Berlin’s Frightening Gruselkabinett

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There are a few air raid shelters from the World War II era that you can visit in Berlin when you get the timing right, but the only permanently open shelter you can visit is the Gruselkabinett. Visiting a German air raid shelter is strange enough in its own right, but considering how they’ve tricked out the three stories of this museum are a wonderful combination of the bizarre and the downright scary. Built in 1943, the 3,600 square feet of the Gruselkabinett were intended to accommodate up to 12,000 people during an Allied attack.

Today, however, they provide you with some bone-chilling fun that involves amputations and workers that try to scare the bejeezus out of you. But hey, look at the bright side… you can schedule your child’s birthday party there too!

Let’s Talk About the Chamber of Horrors…

A Nazi-era air raid shelter brings about its own images of horrors, of course, but the Gruselkabinett has designed specific horrors to engage each visitor. In fact, there’s a disclaimer on the website that says the bunker isn’t suitable for children… but they’ll let in anyone who dares to take the tour!

You’ll find several difference scenes in the Chamber of Horrors. There’s a lone skeleton who is playing the piano. There’s graveyards. There’s a 3D wall image of some occult members coming after you. It’s essentially a maze that you’ve got to navigate on your own and as the Gruselkabinett says, the only way to adequately get through the Chamber properly is go running and screaming.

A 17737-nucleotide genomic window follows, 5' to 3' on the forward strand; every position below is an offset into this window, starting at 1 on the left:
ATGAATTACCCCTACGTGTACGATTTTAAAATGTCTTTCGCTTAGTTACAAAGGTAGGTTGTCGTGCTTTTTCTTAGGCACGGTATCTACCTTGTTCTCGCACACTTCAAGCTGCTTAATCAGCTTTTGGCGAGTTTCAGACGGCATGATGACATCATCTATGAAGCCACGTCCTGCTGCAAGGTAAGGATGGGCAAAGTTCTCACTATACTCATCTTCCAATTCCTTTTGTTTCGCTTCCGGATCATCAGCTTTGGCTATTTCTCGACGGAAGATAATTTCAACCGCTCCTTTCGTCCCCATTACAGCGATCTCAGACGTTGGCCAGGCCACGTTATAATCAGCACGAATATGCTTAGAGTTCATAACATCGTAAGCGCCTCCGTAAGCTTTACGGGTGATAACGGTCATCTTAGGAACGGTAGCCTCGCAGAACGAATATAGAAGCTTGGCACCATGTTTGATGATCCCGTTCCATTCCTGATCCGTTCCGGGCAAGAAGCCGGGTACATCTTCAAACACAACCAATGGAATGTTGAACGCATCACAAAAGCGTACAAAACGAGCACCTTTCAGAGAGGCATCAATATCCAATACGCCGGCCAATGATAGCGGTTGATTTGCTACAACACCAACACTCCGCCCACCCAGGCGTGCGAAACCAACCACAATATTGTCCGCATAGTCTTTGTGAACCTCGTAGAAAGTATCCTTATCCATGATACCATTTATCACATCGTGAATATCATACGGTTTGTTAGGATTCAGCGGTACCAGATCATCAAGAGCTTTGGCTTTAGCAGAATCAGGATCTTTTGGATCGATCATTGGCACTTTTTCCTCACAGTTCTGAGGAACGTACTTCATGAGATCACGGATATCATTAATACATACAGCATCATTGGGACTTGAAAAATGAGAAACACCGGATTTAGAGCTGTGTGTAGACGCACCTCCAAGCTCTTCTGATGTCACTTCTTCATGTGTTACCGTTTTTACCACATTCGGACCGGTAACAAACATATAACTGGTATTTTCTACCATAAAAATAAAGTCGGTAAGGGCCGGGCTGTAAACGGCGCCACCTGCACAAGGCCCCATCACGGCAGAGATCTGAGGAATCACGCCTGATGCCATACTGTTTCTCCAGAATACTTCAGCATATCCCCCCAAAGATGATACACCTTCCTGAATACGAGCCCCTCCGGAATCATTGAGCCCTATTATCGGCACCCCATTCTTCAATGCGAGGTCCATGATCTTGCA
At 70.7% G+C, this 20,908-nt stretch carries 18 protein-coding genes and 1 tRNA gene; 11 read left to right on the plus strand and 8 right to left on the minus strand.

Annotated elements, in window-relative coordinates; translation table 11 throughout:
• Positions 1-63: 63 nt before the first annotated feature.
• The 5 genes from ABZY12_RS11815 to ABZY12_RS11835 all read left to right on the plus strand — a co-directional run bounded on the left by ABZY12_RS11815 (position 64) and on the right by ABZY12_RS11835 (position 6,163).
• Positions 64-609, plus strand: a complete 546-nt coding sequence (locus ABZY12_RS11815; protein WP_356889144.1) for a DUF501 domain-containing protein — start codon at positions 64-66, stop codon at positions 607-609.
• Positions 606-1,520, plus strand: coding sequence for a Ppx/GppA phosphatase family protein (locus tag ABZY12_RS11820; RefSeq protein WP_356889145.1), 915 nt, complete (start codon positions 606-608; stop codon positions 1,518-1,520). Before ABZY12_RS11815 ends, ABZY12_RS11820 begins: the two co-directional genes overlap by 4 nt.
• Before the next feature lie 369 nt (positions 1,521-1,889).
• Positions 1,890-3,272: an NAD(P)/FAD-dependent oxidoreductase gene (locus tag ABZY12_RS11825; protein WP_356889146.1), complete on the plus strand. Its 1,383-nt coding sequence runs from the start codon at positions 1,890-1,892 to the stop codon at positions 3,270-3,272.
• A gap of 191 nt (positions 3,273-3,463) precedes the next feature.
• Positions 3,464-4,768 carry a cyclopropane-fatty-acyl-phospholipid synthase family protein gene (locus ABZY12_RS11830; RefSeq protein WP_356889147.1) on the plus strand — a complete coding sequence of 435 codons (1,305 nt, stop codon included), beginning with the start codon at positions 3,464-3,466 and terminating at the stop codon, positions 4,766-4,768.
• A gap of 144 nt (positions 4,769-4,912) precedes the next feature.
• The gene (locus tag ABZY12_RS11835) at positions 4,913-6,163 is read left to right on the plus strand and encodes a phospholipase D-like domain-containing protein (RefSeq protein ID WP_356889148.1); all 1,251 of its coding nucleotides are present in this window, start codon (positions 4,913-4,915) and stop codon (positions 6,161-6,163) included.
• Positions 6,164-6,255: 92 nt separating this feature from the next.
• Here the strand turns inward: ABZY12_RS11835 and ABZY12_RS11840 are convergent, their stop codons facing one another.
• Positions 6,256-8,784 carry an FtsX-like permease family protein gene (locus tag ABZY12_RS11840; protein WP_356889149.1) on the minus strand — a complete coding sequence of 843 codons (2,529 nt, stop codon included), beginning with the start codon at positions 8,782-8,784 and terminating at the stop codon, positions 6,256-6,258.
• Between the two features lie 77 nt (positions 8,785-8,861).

This is where hidden workers will pop out of seemingly nowhere and scare you as you’re looking at these sometimes frightening, sometimes pretty cheesy images. Still, all in all, it’s better than your average Haunted House that you’d find on Halloween! And hey, if it’s your kid’s birthday, you can invest 1.50€ to let them go on a treasure hunt throughout the museum and keep their reward! Yay!

Then There’s the Look at Ancient “Medicinal” Practices…

Did you know that cannibalism was one of the most efficient ways to cure illness and injury in the ancient world? According to the Gruselkabinett is is, anyway. The mannequins in this medical section can be seen doing a number of gruesome things to other mannequins, such as using a hacksaw on a leg. It makes you wonder why no one has contacted mannequin social services as of yet for this mannequin on mannequin violence! One poor guy is getting his mannequin blood transfused as he’s getting his leg chopped off!

Once you’ve completed the tour of horrors, you’re ready to see the remainder of the bunker museum. The museum is filled with trinkets and personal items that were left over by those who actually had to use the bunker for its real purpose, making it more of a tribute to the German people than a scary reproduction. Still, seeing old war newspapers and aerial photographs of Allied bombers coming in at you is enough to send shivers down your spine! Or maybe that’s the smell of the White Lilac perfume that seems to mildly scent the air…

Keep in mind that 12,000 people at a time is a lot of people to move in and out of a bunker. As the war starting winding down to a close, the attacks on Berlin became more frequent. Rather than slowly move in and out of the bunker, many families chose to just stay inside the three underground levels for up to 6 days at a time.

There is an entry fee:

Adults: 9.50€ / Concessions: 7.00€ 
There are reduced prices for kids under 18 years students with ID, and senior citizens.

Hours are 10am-7pm weekdays & 12-8pm on weekends.

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